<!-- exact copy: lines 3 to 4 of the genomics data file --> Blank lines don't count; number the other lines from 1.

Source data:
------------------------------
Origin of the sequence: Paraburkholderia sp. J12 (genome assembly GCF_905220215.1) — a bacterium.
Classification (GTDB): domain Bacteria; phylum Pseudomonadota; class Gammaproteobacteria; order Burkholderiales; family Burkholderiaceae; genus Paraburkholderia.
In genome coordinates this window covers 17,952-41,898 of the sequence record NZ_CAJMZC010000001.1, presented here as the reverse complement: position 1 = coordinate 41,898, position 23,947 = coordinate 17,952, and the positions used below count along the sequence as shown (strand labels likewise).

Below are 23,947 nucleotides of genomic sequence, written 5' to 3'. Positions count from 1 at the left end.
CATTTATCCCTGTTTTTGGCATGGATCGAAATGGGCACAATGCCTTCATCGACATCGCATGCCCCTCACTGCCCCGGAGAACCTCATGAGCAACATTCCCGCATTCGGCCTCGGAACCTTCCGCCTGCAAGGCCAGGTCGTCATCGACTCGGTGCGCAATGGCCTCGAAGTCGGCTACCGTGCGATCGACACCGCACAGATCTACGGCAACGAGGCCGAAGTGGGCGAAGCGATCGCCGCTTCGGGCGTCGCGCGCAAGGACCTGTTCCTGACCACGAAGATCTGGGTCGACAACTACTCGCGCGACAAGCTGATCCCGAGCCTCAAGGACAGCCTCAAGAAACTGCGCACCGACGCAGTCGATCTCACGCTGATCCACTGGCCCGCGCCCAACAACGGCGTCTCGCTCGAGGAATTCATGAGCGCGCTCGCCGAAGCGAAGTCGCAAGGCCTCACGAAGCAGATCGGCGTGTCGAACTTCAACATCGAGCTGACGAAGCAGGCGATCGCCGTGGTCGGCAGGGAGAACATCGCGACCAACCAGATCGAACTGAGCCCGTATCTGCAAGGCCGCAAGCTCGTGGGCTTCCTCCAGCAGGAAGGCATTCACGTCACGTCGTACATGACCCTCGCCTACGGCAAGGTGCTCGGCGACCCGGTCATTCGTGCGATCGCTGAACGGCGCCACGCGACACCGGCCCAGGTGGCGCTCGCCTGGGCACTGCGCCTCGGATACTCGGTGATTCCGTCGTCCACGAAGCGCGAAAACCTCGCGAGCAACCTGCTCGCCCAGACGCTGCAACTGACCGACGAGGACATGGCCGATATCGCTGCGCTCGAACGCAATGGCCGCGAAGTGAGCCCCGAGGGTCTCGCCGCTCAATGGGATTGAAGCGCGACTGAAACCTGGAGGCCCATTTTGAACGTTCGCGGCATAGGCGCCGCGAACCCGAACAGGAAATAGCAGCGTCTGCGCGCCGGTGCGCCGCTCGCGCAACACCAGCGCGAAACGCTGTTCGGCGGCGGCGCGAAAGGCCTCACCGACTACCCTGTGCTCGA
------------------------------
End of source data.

In genome coordinates this window covers 17,952-41,898 of the sequence record NZ_CAJMZC010000001.1, presented here as the reverse complement: position 1 = coordinate 41,898, position 23,947 = coordinate 17,952, and the positions used below count along the sequence as shown (strand labels likewise).

Below are 23,947 nucleotides of genomic sequence, written 5' to 3'. Positions count from 1 at the left end.